When I start the system, there’s a brief clicking noise followed by silence. The noise was caused by the activation of the valves. The quiet electric drive system makes me even more hyped. I drive onto the highway.
During my first stop at a filling station, I fill up the tank as quickly as if I was refueling a car with a gasoline or diesel engine. Moreover, I can immediately drive off again. A special highlight of the trip was my refueling stop in Kamen, North Rhine-Westphalia. This H2 station is located right next to a Tesla Supercharger. I was refueled and on the road again before the waiting Tesla drivers could even express their surprise. 1-0 for the F-Cell.
Driving pleasure was guaranteed during the entire trip. The system’s output of 147 kW (around 200 hp) satisfies every wish. Although I didn’t quite achieve the official range of 437 km, I only had to make one refueling stop in order to travel from Stuttgart to Münster. The vehicle is therefore fully suitable for everyday use.
The vehicle’s effect on viewers became apparent after I reached my destination in Lower Saxony. I was especially pleased by responses such as: “I don’t normally care about cars, but I’d like one like that!”
Because hydrogen filling stations are still extremely rare in the southern part of Lower Saxony, the F-Cell’s plug-in hybrid system was able to fully demonstrate its strengths. The output of 13.8 kWh enabled me to cover the distance of a daily trip solely by means of the battery and without any driving restrictions.
I’ve concluded that although the GLC is a great vehicle when it is powered by conventional drive technology, I like it with the fuel cell system even a bit more. Many people associate electric mobility with batteries and long charging times. The F-Cell proves that this is not necessarily the case.
I hope that it will help to demonstrate the technology’s potential and that we will see many more of them in the future! So with that in mind, I would like to congratulate the development colleagues for their achievement. The vehicle is a complete success — it offers great ride comfort and is ideal for long distances.
Crossing national borders: Taking the F-Cell on the Hansa Green Tour 2018
Author: Christian Göke — supplier quality engineer exterior lighting; he’s also the project manager for E-Mobility at the Bremen plant.
It’s time again for the Hansa Green Tour. This international automobile rally is being held for the ninth time. The rally’s stations feature the latest sustainable technology projects.
This year’s participants, who consisted of a mixture of car enthusiasts, entrepreneurs, and politicians, drove vehicles equipped with electric or other alternative drives (e.g. biogas, hydrogen) to exciting destinations in Germany, Denmark, and the Netherlands. The various systems included battery banks, electric ferries, and power-to-gas units that use a chemical process to obtain fuel gas.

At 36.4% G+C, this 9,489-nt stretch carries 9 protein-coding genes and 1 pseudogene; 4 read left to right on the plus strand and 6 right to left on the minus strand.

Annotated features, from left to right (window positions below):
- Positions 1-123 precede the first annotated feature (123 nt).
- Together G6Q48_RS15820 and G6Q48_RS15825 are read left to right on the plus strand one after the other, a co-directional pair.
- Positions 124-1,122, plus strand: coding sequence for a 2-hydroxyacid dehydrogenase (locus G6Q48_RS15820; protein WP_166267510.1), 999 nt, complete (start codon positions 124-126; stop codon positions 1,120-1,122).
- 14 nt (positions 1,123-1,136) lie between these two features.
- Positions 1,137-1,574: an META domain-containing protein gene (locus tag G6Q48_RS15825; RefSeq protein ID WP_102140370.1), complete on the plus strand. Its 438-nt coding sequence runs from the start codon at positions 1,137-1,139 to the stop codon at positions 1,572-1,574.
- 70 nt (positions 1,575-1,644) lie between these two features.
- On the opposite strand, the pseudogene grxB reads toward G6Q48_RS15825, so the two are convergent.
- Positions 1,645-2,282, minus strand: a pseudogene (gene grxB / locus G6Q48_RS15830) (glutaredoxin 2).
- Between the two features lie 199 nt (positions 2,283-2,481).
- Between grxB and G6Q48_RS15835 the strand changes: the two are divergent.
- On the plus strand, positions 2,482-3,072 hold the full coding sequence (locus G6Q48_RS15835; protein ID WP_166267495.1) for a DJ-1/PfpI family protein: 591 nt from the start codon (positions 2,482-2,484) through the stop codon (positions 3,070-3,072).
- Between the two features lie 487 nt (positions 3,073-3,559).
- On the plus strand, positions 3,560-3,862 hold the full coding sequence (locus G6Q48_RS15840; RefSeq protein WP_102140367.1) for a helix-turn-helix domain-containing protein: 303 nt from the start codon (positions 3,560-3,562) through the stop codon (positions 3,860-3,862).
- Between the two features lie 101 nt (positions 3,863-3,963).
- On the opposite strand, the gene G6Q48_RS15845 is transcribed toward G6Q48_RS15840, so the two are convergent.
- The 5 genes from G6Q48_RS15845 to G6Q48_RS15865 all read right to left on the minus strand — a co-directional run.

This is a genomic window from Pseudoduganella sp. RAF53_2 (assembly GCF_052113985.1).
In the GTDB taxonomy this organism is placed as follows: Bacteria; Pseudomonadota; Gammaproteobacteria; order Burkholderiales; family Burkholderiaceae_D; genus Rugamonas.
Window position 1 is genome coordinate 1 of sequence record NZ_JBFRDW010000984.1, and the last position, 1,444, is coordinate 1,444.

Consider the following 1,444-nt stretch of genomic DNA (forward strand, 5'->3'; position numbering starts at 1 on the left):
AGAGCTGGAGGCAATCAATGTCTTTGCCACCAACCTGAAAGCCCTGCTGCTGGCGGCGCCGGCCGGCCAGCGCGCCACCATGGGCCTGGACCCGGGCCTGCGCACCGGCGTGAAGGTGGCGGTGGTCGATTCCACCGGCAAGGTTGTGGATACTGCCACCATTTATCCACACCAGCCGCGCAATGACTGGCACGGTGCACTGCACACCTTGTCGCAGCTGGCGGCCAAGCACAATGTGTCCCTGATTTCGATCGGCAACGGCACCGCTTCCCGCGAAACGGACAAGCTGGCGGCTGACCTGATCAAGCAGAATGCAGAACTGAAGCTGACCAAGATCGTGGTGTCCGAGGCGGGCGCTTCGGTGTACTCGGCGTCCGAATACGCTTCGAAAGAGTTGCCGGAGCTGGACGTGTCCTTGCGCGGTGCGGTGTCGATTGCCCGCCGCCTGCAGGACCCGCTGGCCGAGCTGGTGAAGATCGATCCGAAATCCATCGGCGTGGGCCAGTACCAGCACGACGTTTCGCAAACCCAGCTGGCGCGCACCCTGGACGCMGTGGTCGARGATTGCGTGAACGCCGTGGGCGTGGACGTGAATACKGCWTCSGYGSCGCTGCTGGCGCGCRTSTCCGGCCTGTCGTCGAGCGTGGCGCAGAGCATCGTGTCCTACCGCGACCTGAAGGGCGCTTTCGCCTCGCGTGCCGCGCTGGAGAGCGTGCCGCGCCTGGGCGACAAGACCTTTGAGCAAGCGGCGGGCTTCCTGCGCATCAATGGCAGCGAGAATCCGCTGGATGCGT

This year, Albrecht von Haebler and I drove the GLC F-Cell, which was produced in Bremen. The Mercedes plant in Bremen has participated in the Tour now for the sixth time. The rally always provides us with a great opportunity to show off our latest vehicles.
I’ll never forget how I got my first experience with a fuel cell vehicle during the Hansa Green Tour 2014. Back then, we drove a B-Class F-Cell from Hamburg to Copenhagen.
However, I noticed right away that the GLC F-Cell offers a higher-level driving experience than the B-Class F-Cell! I feel like I’m surfing on water with my power kite.
One of the vehicle’s big advantages became apparent right at the start of the tour in Amsterdam. The GLC F-Cell’s plug-in charging system enabled us to recharge the battery at every stop along the route. Compared to hydrogen filling stations, battery charging points are very common in the Netherlands. This allowed us to save hydrogen, drive in e-mode, and always have a fully charged battery that lets one drive for 50 km.
Although range isn’t really that important for vehicles that run on fossil fuels, it is a primary concern for the drivers of all-electric automobiles. Such is also the case with the GLC F-Cell, especially when it was in rally mode during the Tour. That’s why Albrecht carefully recorded the vehicle’s fuel and electricity consumption.
I soon want to see more of these technologically mature vehicles out on the road and in city streets. One of the reasons for this is that we saw many power-to-gas projects during the Tour. These vehicles produce CO2-neutral hydrogen, which is an ideal climate-neutral fuel for the GLC F-Cell.
My desire to see even more of these vehicles was boosted further when two Dutch politicians asked me whether they could have a GLC F-Cell as an official car. Unfortunately, I was unable to invite them to come to our customer center to sign a contract, because the vehicle will first be leased to selected customers, starting in fall.
I’m convinced that the new GLC F-Cell will meet with an extremely good response. I also hope very much that we will be able to install fuel cell technology into additional vehicle models. This technology has completely won me over.
Good to know: Most hydrogen is still produced from fossil sources such as natural gas. This reduces CO2 emissions in the overall chain by more than 25 percent. It’s crucial, however, that hydrogen be produced completely “green” — i.e. from renewable sources of energy. It’s an objective that’s well worth pursuing!